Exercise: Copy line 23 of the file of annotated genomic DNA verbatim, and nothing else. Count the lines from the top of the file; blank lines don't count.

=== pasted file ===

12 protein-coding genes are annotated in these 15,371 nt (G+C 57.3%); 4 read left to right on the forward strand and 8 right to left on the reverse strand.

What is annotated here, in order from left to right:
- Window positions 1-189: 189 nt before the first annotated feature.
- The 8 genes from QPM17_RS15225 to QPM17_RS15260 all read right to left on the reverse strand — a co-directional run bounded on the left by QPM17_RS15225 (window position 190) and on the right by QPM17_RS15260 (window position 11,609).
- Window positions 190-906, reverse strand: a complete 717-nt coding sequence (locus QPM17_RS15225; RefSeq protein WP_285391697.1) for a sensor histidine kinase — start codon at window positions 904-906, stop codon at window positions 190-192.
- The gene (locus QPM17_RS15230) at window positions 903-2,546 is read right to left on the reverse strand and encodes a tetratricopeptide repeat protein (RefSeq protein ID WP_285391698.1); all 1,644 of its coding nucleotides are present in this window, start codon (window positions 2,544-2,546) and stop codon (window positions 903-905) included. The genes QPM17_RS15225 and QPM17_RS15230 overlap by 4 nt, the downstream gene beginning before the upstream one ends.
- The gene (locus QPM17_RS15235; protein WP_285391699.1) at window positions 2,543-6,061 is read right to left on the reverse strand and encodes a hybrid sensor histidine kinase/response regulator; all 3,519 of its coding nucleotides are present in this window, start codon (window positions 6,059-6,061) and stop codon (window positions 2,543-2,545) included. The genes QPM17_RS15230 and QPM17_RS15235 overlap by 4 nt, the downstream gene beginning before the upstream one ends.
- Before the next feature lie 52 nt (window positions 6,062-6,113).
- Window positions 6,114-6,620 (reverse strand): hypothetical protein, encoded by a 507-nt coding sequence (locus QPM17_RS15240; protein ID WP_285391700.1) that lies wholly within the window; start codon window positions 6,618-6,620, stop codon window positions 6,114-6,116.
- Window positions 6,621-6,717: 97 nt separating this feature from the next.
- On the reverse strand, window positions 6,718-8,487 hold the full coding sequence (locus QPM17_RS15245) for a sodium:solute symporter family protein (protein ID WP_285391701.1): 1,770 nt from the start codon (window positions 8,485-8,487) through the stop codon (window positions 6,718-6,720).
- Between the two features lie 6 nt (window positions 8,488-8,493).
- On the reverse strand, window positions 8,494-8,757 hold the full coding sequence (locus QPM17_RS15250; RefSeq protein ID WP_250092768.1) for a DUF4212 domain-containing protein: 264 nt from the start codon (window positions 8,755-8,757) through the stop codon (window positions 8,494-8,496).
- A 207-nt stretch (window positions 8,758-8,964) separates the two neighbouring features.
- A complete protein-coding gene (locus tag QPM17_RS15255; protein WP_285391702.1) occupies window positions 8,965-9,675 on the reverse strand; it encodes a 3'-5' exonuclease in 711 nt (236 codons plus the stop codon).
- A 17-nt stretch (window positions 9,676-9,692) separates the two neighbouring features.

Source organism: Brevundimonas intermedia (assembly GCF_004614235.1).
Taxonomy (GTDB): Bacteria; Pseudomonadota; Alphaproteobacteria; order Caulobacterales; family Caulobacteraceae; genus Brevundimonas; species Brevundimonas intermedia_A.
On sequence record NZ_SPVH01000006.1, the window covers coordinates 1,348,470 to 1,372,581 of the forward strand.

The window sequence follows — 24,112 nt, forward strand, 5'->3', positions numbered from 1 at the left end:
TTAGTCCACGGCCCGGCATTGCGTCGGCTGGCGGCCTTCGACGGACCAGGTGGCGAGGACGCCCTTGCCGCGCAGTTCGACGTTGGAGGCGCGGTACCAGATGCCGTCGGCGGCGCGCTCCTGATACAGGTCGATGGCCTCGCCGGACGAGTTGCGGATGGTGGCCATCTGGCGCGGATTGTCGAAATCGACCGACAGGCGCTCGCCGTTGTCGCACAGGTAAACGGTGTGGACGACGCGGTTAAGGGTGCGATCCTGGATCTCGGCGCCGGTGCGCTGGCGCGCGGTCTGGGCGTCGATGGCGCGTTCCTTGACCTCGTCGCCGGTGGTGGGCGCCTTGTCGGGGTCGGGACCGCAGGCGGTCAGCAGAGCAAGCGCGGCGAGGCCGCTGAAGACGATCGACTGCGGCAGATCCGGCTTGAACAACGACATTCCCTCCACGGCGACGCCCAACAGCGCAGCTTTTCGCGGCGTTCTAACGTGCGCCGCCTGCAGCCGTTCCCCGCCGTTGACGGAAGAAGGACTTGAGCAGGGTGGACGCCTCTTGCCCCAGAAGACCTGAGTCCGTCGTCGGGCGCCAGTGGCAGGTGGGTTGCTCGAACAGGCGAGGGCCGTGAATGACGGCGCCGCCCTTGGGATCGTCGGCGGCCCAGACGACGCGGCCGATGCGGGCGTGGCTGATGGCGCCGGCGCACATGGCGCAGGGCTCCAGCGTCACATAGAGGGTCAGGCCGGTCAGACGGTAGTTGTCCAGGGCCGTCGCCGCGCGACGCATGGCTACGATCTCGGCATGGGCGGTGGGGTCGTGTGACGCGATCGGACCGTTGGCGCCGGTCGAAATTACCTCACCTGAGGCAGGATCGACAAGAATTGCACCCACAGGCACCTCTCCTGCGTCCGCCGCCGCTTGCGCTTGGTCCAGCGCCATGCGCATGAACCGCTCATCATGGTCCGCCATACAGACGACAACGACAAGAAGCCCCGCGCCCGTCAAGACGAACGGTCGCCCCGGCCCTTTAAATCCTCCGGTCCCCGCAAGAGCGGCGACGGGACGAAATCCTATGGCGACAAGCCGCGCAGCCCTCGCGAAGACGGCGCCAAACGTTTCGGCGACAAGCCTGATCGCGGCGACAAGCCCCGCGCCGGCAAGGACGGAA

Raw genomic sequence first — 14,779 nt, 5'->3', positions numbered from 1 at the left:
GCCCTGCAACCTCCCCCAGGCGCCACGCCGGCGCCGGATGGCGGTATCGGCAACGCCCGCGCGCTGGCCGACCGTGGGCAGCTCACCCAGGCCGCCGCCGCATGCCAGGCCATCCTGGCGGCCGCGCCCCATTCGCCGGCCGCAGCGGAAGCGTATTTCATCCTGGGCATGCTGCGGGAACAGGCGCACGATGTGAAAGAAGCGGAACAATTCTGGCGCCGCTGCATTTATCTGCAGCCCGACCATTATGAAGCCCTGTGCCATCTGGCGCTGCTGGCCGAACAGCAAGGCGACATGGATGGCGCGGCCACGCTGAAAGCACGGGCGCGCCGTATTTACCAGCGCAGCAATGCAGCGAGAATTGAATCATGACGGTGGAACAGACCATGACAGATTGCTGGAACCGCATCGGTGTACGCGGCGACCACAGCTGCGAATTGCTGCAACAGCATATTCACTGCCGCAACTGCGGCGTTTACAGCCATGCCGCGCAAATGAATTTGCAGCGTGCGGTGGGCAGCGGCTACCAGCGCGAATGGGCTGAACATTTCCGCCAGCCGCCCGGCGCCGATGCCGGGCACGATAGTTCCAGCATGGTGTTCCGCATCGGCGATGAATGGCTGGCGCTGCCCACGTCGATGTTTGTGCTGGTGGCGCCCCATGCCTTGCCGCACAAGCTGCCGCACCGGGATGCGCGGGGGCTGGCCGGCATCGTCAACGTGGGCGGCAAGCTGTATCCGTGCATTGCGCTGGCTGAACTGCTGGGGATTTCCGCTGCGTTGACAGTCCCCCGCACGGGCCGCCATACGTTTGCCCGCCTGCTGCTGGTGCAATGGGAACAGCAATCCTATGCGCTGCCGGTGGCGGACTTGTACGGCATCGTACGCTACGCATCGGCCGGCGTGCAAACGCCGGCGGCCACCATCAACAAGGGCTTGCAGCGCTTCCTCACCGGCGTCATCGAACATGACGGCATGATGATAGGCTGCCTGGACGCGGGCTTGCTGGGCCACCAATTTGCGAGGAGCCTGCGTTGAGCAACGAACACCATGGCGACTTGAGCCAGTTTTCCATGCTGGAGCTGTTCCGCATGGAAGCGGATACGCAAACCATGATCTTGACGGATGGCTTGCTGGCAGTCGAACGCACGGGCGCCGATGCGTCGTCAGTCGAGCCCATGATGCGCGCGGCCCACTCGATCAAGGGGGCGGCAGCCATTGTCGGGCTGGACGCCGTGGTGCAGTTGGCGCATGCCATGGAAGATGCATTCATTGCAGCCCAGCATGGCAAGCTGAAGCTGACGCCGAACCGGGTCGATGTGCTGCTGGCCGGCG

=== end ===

GCCCTGCAACCTCCCCCAGGCGCCACGCCGGCGCCGGATGGCGGTATCGGCAACGCCCGCGCGCTGGCCGACCGTGGGCAGCTCACCCAGGCCGCCGCCGCATGCCAGGCCATCCTGGCGGCCGCGCCCCATTCGCCGGCCGCAGCGGAAGCGTATTTCATCCTGGGCATGCTGCGGGAACAGGCGCACGATGTGAAAGAAGCGGAACAATTCTGGCGCCGCTGCATTTATCTGCAGCCCGACCATTATGAAGCCCTGTGCCATCTGGCGCTGCTGGCCGAACAGCAAGGCGACATGGATGGCGCGGCCACGCTGAAAGCACGGGCGCGCCGTATTTACCAGCGCAGCAATGCAGCGAGAATTGAATCATGACGGTGGAACAGACCATGACAGATTGCTGGAACCGCATCGGTGTACGCGGCGACCACAGCTGCGAATTGCTGCAACAGCATATTCACTGCCGCAACTGCGGCGTTTACAGCCATGCCGCGCAAATGAATTTGCAGCGTGCGGTGGGCAGCGGCTACCAGCGCGAATGGGCTGAACATTTCCGCCAGCCGCCCGGCGCCGATGCCGGGCACGATAGTTCCAGCATGGTGTTCCGCATCGGCGATGAATGGCTGGCGCTGCCCACGTCGATGTTTGTGCTGGTGGCGCCCCATGCCTTGCCGCACAAGCTGCCGCACCGGGATGCGCGGGGGCTGGCCGGCATCGTCAACGTGGGCGGCAAGCTGTATCCGTGCATTGCGCTGGCTGAACTGCTGGGGATTTCCGCTGCGTTGACAGTCCCCCGCACGGGCCGCCATACGTTTGCCCGCCTGCTGCTGGTGCAATGGGAACAGCAATCCTATGCGCTGCCGGTGGCGGACTTGTACGGCATCGTACGCTACGCATCGGCCGGCGTGCAAACGCCGGCGGCCACCATCAACAAGGGCTTGCAGCGCTTCCTCACCGGCGTCATCGAACATGACGGCATGATGATAGGCTGCCTGGACGCGGGCTTGCTGGGCCACCAATTTGCGAGGAGCCTGCGTTGAGCAACGAACACCATGGCGACTTGAGCCAGTTTTCCATGCTGGAGCTGTTCCGCATGGAAGCGGATACGCAAACCATGATCTTGACGGATGGCTTGCTGGCAGTCGAACGCACGGGCGCCGATGCGTCGTCAGTCGAGCCCATGATGCGCGCGGCCCACTCGATCAAGGGGGCGGCAGCCATTGTCGGGCTGGACGCCGTGGTGCAGTTGGCGCATGCCATGGAAGATGCATTCATTGCAGCCCAGCATGGCAAGCTGAAGCTGACGCCGAACCGGGTCGATGTGCTGCTGGCCGGCG